Did you know that many riders suffer from back pain?


We believe in science based development. We are sharing different scientific studies that prove the importance of a good seat. Since the communication between rider and horse is predominately embodied and depending of the quality of the rider’s seat.

equestrian in the saddle

Do you sometimes feel pain in your body during or after riding? On one hand it is well-known that riding is a demanding sport for rider’s body. On the other hand, riding has also been reported to have a positive effect on pre-existence back pain. The aim of a German study was to evaluate to what degree horseback riders suffer from back pain and whether there is an association between this parameter and the intensity of horseback riding. Results showed that the incidence of back pain was 72.5 %. Overall 58.7 % reported to have pain in the lower back (ländrygg). No difference between back pain and riding discipline, gender or riding level could be found. 


Despite the fact that a large fraction of dressage riders claimed to have problems in the lower back areas, 61.6 % of dressage riders reported an improvement of their back pain when riding.


How was the study performed?

508 horseback riders competing in either dressage, showjumping or vaulting were interviewed using a questionnaire. The intensity with which riding was performed and the localisation and intensity of back pain was assessed using a VAS (a tool used to help a person rate the intensity of for instance pain).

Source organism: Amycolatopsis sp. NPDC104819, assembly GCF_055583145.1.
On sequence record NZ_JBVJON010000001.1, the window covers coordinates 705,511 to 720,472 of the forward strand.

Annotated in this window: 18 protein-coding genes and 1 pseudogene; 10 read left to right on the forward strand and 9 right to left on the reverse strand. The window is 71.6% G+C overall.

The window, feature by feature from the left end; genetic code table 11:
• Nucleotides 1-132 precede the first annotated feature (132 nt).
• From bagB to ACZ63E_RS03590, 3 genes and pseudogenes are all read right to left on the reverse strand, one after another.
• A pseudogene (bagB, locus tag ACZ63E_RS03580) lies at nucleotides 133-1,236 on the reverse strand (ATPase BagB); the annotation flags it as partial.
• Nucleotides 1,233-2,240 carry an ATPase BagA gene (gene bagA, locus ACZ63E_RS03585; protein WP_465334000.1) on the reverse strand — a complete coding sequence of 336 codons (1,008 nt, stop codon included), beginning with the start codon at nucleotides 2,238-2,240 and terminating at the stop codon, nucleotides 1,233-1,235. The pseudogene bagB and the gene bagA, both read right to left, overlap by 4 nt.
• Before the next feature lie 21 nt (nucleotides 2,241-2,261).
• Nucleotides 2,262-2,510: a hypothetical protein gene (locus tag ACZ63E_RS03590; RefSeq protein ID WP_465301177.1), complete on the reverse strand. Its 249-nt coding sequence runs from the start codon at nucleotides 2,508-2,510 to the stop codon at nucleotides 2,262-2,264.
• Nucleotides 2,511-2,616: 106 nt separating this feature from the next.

The conclusion.

It was that compared to the general population, a high incidence of back pain is found among riders. A significant correlation between the intensity of riding or the riding discipline and frequency or severity of back pain could not be found. For riders with pre-existent back pain the pace “walk” seems to have a positive influence on pain intensity.

This study highlights that if we want to last for a long time in equestrian sport, we need to prevent back pain for instance through training for instance of the core- and back muzzles. The riders pain will most likely have a negative effect on the interaction with the horse and thus hinder rider and horse to perform optimally together.

Here you will find summaries of scientific articles that explains more.




Kraft, C. N., Urban, N., Ilg, A., Wallny, T., Scharfstädt, A., Jäger, M., & Pennekamp, 460 P. H. (2009). Influence of the riding discipline and riding intensity on the incidence of 461 back pain in competitive horseback riders. Sportverletzung Sportschaden: Organ der 462 Gesellschaft fur Orthopadisch-Traumatologische Sportmedizin, 21(1), 29-33. 463 41.